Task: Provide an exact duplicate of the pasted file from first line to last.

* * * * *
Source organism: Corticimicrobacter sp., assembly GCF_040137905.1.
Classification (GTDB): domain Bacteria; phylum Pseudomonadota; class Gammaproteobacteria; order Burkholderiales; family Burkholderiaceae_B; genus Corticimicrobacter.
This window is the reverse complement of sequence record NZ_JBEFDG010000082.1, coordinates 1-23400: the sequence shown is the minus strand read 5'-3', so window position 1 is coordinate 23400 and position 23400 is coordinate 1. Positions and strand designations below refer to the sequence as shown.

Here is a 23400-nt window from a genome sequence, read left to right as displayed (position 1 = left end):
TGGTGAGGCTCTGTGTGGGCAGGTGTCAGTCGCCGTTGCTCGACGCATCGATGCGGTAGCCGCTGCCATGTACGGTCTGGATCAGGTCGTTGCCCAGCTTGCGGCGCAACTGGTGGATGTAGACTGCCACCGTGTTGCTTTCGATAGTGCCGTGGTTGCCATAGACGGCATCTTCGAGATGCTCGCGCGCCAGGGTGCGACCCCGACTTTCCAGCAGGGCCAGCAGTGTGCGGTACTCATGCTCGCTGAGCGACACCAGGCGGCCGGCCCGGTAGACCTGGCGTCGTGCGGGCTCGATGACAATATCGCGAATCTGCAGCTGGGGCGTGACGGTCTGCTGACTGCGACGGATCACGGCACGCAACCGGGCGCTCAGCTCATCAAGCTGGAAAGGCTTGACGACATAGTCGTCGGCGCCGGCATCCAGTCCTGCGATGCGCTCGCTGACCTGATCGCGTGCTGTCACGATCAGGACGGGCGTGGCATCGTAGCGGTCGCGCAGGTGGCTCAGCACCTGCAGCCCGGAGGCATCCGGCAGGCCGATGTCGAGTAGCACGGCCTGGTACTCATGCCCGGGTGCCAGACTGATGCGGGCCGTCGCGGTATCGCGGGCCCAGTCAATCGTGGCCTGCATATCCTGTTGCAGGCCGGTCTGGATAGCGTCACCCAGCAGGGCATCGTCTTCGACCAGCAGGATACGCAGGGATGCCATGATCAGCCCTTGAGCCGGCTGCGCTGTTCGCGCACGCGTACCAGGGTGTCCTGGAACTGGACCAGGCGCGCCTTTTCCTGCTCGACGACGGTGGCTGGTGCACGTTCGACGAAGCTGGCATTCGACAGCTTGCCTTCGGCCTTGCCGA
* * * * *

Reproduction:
Source organism: Corticimicrobacter sp., assembly GCF_040137905.1.
Classification (GTDB): domain Bacteria; phylum Pseudomonadota; class Gammaproteobacteria; order Burkholderiales; family Burkholderiaceae_B; genus Corticimicrobacter.
This window is the reverse complement of sequence record NZ_JBEFDG010000082.1, coordinates 1-23400: the sequence shown is the minus strand read 5'-3', so window position 1 is coordinate 23400 and position 23400 is coordinate 1. Positions and strand designations below refer to the sequence as shown.

Here is a 23400-nt window from a genome sequence, read left to right as displayed (position 1 = left end):
TGGTGAGGCTCTGTGTGGGCAGGTGTCAGTCGCCGTTGCTCGACGCATCGATGCGGTAGCCGCTGCCATGTACGGTCTGGATCAGGTCGTTGCCCAGCTTGCGGCGCAACTGGTGGATGTAGACTGCCACCGTGTTGCTTTCGATAGTGCCGTGGTTGCCATAGACGGCATCTTCGAGATGCTCGCGCGCCAGGGTGCGACCCCGACTTTCCAGCAGGGCCAGCAGTGTGCGGTACTCATGCTCGCTGAGCGACACCAGGCGGCCGGCCCGGTAGACCTGGCGTCGTGCGGGCTCGATGACAATATCGCGAATCTGCAGCTGGGGCGTGACGGTCTGCTGACTGCGACGGATCACGGCACGCAACCGGGCGCTCAGCTCATCAAGCTGGAAAGGCTTGACGACATAGTCGTCGGCGCCGGCATCCAGTCCTGCGATGCGCTCGCTGACCTGATCGCGTGCTGTCACGATCAGGACGGGCGTGGCATCGTAGCGGTCGCGCAGGTGGCTCAGCACCTGCAGCCCGGAGGCATCCGGCAGGCCGATGTCGAGTAGCACGGCCTGGTACTCATGCCCGGGTGCCAGACTGATGCGGGCCGTCGCGGTATCGCGGGCCCAGTCAATCGTGGCCTGCATATCCTGTTGCAGGCCGGTCTGGATAGCGTCACCCAGCAGGGCATCGTCTTCGACCAGCAGGATACGCAGGGATGCCATGATCAGCCCTTGAGCCGGCTGCGCTGTTCGCGCACGCGTACCAGGGTGTCCTGGAACTGGACCAGGCGCGCCTTTTCCTGCTCGACGACGGTGGCTGGTGCACGTTCGACGAAGCTGGCATTCGACAGCTTGCCTTCGGCCTTGCCGA